Order Management Strategies – Fading

Order Management Strategies   FadingIn a recent Blog post we talked about the order management part of the Trade Plan strategy design to be as much as 40% of the Trade Plan design. Lets explore this a little more and look at some back test results we have done to demonstrate how important this is for your Trade Plan design.

First lets take a generic Trade Plan trigger that is break even. Let say its is a 33% winner with a 2 to 1 profit to stop ratio on a single contract size entry. I trust you can do the math here and validate this point. So this is not great but lets see how taking this same trigger Trade Plan design strategy and turn it into a winner with some order management strategies.

What would happen if we would apply a fading order management strategy that will effectively double the position contract size at the stop point and then resetting the new stop point and profit target in the same 2 to 1 ratio scheme?Remembering that as you fade the trade, the point of the trade fade point you are down on 1/2 the 2 contract position by the amount of the stop amount. So we will need to get back to the orginal entry price plus 1/2 the stop tick amount to make a profit, as we did on the single contract position on this same trigger strategy.

Wow a month full, let see what happens on the back test. I have tested this on a variety of triggers and the results are nearly the same. What you will find is that of the 66% of the losers in the above Trade Plan trigger above, nearly 40% of the above 66% losers become winners. Not forgetting that the 60% of the 66% losers from above now become triple losers. The net? You will find that this order management strategy will typically improve any trigger by 10 to 20%. Market movements (oscillations or no oscillations) within these trade windows make this highly variable, but in the longer run over many trades, you have made the break even trigger strategy now profitable.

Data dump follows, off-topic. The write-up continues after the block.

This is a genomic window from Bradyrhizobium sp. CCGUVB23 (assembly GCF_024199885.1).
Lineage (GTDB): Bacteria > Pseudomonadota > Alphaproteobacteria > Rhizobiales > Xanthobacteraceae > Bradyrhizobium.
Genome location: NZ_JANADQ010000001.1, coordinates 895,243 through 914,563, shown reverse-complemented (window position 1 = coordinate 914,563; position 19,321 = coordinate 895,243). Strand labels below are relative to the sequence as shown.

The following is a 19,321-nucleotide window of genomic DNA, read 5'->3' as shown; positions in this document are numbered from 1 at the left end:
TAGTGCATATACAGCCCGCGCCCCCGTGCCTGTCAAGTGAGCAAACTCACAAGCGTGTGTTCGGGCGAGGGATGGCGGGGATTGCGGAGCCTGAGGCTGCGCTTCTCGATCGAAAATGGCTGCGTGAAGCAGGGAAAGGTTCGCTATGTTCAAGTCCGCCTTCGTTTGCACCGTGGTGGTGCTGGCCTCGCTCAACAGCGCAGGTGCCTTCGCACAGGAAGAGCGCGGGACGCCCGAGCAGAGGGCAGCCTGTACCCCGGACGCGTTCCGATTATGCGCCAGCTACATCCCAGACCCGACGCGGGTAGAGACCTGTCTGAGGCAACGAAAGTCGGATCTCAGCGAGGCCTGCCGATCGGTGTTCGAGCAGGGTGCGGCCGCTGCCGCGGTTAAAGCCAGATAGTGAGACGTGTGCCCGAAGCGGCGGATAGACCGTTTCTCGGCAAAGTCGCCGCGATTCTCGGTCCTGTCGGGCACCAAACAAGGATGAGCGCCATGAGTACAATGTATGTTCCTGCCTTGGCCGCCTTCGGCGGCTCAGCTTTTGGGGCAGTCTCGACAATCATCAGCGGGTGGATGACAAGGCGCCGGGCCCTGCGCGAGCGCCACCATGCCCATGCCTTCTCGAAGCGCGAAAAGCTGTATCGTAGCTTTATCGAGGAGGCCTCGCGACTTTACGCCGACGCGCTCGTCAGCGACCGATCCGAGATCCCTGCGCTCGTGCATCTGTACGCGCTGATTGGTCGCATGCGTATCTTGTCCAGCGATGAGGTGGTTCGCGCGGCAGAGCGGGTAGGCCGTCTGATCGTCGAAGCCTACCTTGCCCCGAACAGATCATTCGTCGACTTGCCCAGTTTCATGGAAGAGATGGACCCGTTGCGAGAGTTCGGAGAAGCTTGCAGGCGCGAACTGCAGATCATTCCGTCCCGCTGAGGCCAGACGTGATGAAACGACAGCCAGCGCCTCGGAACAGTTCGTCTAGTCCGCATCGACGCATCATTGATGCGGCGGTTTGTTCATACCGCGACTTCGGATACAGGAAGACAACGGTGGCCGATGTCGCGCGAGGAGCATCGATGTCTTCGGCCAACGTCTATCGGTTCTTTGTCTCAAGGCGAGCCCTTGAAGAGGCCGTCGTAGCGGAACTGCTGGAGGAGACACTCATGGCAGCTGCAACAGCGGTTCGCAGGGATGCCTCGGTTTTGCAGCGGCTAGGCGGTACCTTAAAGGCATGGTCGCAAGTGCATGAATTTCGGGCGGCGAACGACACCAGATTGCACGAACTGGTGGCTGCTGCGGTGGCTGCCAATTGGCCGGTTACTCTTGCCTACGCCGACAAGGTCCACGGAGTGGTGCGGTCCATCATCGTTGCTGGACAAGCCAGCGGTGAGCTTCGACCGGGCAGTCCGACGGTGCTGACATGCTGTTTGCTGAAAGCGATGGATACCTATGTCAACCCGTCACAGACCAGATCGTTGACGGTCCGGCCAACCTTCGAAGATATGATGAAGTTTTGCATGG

Further improvements? If 2 is better than 1, then 3 must be even better then 2. Yippes, another mouthful. So what would happen if as in the case above with the 2 contract strategy, we go with a 3 contract strategy? So trying to achieve the same profit target objective of 2 times the stop tick value (on 1 contract), we fade the trade with 2 contracts, for a total of 3 contracts. Remember now we need to just get back to break even, we reset our profit targets accordingly. We know from above, that this trade trigger yields 33% out right winners. Then 40% of the 66% losers can be made winners with the fading strategy. However now we do not have to get back to break even plus 1/2 this stop amount, rather just back to break even. Thereby moving some of the 60% of the 66% losers into the winner column. Remember however we have quadruple the loss as well. The net of all this is that with back tests again we can see that  this order management strategy improves that original strategy by yet another 5 to 15% overall. Again market movements (oscillations) make this difficult to predict 100%.

Easy? Well no, as you must be prepared to risk the extra margin capital for the same amount of potential gain. This extra capital reduces the overall return on investment (ROI), but makes the trading more sure in its profitability out comes, if your triggers are not that profitable to start with. So either have very good triggers or make up for poor triggers with order management  and accept lower ROI. But what ever you do – be profitable of course. In this example we have done two things to improve a break even strategy by 15 to 35% via order management. For all you software developers, give this a try on your automated back test system and see if you don’t find similar results.

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